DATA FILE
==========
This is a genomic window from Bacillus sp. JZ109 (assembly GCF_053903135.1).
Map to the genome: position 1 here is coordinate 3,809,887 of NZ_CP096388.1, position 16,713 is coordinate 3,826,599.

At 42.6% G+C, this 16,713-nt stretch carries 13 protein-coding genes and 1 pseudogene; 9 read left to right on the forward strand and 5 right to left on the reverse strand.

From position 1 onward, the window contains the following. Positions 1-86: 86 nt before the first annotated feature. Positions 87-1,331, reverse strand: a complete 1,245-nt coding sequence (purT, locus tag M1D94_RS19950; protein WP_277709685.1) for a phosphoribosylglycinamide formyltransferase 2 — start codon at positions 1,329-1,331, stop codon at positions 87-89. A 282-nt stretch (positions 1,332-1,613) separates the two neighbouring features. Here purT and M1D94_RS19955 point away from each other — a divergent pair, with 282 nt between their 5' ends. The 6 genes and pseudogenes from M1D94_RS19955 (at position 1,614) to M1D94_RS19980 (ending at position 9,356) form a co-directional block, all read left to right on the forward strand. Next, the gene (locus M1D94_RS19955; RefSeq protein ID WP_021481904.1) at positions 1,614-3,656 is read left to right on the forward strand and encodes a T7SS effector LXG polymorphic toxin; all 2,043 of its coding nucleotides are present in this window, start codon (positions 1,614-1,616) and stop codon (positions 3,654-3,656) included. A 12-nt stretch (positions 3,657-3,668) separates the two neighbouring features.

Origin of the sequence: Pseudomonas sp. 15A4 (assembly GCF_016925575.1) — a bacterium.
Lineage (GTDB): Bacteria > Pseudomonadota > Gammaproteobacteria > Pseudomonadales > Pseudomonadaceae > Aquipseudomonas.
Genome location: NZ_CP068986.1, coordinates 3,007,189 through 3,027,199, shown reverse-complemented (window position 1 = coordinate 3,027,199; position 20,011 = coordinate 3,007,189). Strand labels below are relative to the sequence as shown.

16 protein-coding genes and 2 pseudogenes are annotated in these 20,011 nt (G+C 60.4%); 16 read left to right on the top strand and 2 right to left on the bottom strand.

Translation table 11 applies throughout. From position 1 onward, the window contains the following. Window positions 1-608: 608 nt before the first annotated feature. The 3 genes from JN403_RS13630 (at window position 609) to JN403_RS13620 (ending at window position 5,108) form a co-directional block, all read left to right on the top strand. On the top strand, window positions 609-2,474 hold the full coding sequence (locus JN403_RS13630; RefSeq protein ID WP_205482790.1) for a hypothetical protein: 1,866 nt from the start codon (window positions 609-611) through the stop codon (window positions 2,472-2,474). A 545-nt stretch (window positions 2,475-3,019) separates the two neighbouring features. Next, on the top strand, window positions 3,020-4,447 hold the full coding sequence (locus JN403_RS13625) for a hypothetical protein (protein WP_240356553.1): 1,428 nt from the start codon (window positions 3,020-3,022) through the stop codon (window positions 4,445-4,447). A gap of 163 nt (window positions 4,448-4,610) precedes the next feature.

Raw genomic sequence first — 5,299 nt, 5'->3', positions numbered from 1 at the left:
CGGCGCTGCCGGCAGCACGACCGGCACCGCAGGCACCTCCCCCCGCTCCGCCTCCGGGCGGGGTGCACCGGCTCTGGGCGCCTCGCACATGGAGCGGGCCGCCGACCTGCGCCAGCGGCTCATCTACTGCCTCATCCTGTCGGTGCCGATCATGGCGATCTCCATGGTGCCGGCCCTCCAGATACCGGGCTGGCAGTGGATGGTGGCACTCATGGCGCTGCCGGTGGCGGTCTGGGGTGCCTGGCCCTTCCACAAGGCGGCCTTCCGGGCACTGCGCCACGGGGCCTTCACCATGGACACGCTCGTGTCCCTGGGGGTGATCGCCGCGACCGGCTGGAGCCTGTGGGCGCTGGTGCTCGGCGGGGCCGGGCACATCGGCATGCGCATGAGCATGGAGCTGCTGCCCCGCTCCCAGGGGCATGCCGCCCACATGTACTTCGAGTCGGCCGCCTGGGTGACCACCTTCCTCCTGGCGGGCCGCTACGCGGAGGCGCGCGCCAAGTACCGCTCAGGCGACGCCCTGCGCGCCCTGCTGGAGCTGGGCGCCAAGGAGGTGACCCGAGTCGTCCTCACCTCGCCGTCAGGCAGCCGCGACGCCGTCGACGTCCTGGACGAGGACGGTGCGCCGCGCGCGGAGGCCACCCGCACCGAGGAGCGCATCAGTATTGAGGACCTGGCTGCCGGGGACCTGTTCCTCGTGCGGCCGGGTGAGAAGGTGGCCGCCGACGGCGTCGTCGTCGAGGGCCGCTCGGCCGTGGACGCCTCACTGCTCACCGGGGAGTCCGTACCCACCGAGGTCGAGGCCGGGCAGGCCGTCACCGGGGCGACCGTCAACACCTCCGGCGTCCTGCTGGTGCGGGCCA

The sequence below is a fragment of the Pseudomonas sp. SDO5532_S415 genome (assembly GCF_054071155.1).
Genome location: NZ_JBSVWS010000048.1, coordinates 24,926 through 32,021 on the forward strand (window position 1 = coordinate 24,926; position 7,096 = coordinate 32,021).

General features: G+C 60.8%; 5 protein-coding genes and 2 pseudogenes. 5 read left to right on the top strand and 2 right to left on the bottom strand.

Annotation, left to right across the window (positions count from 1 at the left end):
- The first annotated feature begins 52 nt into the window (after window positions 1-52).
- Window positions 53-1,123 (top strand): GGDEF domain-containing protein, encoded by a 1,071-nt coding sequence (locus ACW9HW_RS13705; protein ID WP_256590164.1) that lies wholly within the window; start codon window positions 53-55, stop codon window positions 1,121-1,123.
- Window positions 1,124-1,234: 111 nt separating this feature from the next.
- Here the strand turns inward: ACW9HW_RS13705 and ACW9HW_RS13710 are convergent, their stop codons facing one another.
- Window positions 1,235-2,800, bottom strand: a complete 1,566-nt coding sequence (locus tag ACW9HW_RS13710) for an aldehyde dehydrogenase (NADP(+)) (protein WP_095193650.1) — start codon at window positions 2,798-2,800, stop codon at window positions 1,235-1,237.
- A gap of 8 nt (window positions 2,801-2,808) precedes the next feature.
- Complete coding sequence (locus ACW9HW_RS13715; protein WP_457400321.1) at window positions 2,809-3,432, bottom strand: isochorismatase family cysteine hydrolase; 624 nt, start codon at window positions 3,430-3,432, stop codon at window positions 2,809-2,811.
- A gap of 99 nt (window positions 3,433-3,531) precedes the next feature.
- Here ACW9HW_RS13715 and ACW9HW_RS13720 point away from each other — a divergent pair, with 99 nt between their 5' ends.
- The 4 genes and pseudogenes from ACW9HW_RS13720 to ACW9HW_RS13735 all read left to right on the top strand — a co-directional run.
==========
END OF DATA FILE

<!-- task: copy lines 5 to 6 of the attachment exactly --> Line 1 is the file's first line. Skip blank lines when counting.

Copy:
Origin of the sequence: Pseudomonas sp. 15A4 (assembly GCF_016925575.1) — a bacterium.
Lineage (GTDB): Bacteria > Pseudomonadota > Gammaproteobacteria > Pseudomonadales > Pseudomonadaceae > Aquipseudomonas.